New dates were released today for the Africa Mercy, the ship that has been undergoing a refit since it was donated to Mercy Ships in 1999. It seems that it should be completed by the end of November – only two months away now. After sea trials and crew training it should sail to West Africa at the end of January, meeting up with the Anastasis in Ghana by mid February. The handover will take a month, and then the Africa Mercy will sail to Monrovia, Liberia, to commence life as a medical relief ship. I guess this will also herald the demise of the Anastasis.
It will be almost 8 years since the Africa Mercy joined the Mercy Ships fleet, a fleet that will no longer exist once the Anastasis has been scrapped. The cost of refitting the ship to become a floating hospital and accommodation unit for relief workers has run over $50 million (US), making the purchase price of $5 million seem almost negligible. The financial burden has almost ruined Mercy Ships, and has meant the rationalisation of every area of expenditure to free up funds for the new ship. In addition, I believe that the same burden has brought about a fundamental change in the identity of Mercy Ships – from the maritime division of global missionary organisation (YWAM) to an independent, self determining, small but exclusive humanitarian relief organisation (Mercy Ships).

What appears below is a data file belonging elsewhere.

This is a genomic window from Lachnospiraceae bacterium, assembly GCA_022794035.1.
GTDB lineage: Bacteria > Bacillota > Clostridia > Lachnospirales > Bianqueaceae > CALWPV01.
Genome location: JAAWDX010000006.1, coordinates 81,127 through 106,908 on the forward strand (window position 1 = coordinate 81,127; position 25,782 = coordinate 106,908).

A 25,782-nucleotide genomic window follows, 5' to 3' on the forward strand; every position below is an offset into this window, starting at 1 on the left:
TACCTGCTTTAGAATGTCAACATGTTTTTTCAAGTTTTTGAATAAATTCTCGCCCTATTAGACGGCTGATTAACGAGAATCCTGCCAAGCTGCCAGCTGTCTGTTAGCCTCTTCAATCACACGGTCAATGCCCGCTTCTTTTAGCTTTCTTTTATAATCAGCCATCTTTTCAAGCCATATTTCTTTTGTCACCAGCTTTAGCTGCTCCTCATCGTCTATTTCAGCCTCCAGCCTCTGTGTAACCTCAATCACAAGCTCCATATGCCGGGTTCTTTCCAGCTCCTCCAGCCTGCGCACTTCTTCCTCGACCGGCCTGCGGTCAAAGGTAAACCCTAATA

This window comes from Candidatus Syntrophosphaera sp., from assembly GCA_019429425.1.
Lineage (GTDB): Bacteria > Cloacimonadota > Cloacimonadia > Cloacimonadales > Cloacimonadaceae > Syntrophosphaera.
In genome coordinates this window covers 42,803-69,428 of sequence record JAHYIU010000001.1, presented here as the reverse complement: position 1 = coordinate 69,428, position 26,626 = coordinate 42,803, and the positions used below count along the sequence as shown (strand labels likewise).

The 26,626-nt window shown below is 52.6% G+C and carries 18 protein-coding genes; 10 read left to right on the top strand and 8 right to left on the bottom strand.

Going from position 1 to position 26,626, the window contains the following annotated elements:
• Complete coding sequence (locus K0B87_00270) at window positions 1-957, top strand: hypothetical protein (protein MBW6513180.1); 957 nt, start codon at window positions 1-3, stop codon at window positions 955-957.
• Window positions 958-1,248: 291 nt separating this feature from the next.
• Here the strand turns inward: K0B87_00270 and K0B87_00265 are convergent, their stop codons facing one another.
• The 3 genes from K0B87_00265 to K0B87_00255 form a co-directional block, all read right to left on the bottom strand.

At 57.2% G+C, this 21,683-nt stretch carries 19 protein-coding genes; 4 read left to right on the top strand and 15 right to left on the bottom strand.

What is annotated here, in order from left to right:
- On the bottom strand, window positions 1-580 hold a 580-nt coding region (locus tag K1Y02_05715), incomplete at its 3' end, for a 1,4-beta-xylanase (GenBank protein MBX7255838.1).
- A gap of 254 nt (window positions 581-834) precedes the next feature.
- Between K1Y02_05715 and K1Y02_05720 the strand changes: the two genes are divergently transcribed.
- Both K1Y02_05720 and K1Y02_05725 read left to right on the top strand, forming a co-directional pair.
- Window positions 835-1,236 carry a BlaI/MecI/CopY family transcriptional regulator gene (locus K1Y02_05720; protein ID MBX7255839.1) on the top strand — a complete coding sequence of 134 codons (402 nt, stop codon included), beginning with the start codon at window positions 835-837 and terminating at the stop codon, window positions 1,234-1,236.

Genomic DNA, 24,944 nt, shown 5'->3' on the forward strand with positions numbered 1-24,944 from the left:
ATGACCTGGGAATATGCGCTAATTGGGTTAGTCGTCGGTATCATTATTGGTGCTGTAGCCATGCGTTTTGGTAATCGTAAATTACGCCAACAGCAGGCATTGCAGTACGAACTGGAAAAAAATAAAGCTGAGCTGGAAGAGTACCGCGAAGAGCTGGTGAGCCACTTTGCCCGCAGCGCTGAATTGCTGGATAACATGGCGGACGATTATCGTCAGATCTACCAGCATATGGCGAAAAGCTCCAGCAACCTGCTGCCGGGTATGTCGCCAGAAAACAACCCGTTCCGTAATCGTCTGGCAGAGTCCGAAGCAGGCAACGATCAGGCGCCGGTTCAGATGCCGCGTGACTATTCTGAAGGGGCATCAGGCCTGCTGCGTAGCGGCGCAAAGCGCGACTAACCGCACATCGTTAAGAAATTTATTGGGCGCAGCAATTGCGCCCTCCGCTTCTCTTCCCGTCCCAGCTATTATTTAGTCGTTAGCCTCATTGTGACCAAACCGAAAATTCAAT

Only time will tell how the organisation develops in the future…
Meanwhile, an e-news update from International Medical Corps (IMC) today told their story of medical relief in Sierra Leone, providing primary health care to Liberian refugees in camps previously run by Medecins sans Frontieres. IMC is one of dozens of NGOs in West Africa busy with the seemingly endless task of mopping up the effects of warring peoples. The Anastasis is engaged in work among the poor in peaceful Ghana just now, but with the advent of the Africa Mercy will join the fray in Liberia.